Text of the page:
Writers Go Green
Posted on August 3, 2005USA Today reports on the growing use of green printing methods in the book industry and it's mostly because a small but growing number of authors are asking for it. The article says the authors want to use new technologies like recycled paper.
Random House and other publishers are looking into green publishing. Of course, when everything goes to electronic paper, this will be a non-issue. As to when electronic paper and decent e-readers will appear with long-life batteries, well, it's anyone's guess. It could then became concern about disposable plastic devices and batteries that become environmental problems.Jerome Kramer, editor in chief of Kirkus Reviews, says the involvement of big-name writers can help increase that number. "It's always important to bear in mind what a small tip of the iceberg any author is. When an author with some cachet gets behind the issue, the reasonable assumption is that the impact would be exponential and would get the conversation going."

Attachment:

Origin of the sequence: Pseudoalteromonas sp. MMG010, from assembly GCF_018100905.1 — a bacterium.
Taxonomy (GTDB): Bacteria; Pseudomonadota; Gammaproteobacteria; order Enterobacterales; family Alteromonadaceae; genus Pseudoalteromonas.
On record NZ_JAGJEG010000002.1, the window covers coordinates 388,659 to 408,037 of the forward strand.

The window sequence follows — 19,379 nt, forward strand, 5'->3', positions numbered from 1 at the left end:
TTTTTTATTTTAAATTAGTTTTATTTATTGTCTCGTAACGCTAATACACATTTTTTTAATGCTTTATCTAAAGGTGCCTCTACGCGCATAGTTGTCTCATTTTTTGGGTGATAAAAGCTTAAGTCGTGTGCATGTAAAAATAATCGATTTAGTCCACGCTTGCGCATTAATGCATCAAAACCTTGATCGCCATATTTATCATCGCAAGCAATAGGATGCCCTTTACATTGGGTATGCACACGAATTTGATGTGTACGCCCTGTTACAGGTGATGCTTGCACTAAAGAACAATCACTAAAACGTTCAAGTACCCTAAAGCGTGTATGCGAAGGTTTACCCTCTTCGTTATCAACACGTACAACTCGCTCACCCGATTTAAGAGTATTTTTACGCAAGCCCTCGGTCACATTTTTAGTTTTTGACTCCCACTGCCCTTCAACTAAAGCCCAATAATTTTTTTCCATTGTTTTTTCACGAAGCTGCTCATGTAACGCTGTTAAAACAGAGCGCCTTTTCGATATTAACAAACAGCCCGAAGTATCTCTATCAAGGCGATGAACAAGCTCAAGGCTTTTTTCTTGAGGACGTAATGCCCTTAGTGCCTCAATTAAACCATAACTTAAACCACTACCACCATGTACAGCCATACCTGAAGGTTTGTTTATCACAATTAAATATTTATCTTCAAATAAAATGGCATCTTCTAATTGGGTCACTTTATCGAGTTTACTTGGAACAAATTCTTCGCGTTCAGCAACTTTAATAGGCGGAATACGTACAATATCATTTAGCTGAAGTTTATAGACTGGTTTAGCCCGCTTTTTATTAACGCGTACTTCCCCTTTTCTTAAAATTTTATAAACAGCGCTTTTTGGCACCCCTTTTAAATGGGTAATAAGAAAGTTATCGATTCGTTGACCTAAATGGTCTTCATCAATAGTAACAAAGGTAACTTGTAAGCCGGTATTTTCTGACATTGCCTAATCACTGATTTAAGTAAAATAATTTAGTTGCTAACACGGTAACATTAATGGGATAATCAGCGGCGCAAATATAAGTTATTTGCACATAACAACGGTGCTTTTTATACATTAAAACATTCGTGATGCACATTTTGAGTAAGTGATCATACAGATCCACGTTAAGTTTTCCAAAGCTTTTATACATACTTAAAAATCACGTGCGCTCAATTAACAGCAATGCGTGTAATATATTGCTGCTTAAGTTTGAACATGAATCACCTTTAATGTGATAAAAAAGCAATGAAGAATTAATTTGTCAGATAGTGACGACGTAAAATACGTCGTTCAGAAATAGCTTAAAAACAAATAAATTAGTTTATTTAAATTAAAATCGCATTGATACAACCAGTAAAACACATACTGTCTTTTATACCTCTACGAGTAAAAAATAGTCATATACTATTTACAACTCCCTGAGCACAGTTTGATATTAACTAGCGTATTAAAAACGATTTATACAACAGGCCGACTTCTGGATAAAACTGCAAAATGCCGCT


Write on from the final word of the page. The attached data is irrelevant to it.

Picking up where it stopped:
Environmental groups are hoping he is right. "If authors are working to push the publishers along with us, it sends a strong message," says Pam Wellner of Greenpeace, one of several groups calling for changes in publishing. Greenpeace wants book paper to be 100% recycled or, at least, a combination of recycled paper and wood pulp not harvested from old-growth or endangered forests.
The issue recently drew attention when 2.5-million-member Greenpeace asked the 300,000 on its e-mail list to request that Scholastic, the U.S. publisher of the Harry Potter series, conform to the group's standard. Scholastic heard from more than 12,500, Wellner says. Scholastic's Kyle Good says that while Potter books weren't published on recycled paper, "we absolutely don't use wood fiber from ancient forests."
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